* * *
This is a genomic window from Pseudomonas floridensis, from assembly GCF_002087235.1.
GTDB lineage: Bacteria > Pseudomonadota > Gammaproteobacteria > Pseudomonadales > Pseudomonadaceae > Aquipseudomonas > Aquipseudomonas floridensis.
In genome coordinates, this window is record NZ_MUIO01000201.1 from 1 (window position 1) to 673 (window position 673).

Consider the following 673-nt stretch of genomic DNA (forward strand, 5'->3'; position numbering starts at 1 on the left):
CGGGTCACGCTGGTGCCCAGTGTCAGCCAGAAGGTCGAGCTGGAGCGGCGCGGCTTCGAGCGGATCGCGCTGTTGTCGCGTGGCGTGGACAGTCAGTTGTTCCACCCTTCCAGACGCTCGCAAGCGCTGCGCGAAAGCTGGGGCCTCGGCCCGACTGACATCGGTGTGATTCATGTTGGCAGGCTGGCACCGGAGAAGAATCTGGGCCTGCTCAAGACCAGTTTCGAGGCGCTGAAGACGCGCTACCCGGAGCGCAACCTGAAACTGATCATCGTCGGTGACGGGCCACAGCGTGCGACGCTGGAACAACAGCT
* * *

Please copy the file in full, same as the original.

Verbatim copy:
This is a genomic window from Pseudomonas floridensis, from assembly GCF_002087235.1.
GTDB lineage: Bacteria > Pseudomonadota > Gammaproteobacteria > Pseudomonadales > Pseudomonadaceae > Aquipseudomonas > Aquipseudomonas floridensis.
In genome coordinates, this window is record NZ_MUIO01000201.1 from 1 (window position 1) to 673 (window position 673).

Consider the following 673-nt stretch of genomic DNA (forward strand, 5'->3'; position numbering starts at 1 on the left):
CGGGTCACGCTGGTGCCCAGTGTCAGCCAGAAGGTCGAGCTGGAGCGGCGCGGCTTCGAGCGGATCGCGCTGTTGTCGCGTGGCGTGGACAGTCAGTTGTTCCACCCTTCCAGACGCTCGCAAGCGCTGCGCGAAAGCTGGGGCCTCGGCCCGACTGACATCGGTGTGATTCATGTTGGCAGGCTGGCACCGGAGAAGAATCTGGGCCTGCTCAAGACCAGTTTCGAGGCGCTGAAGACGCGCTACCCGGAGCGCAACCTGAAACTGATCATCGTCGGTGACGGGCCACAGCGTGCGACGCTGGAACAACAGCT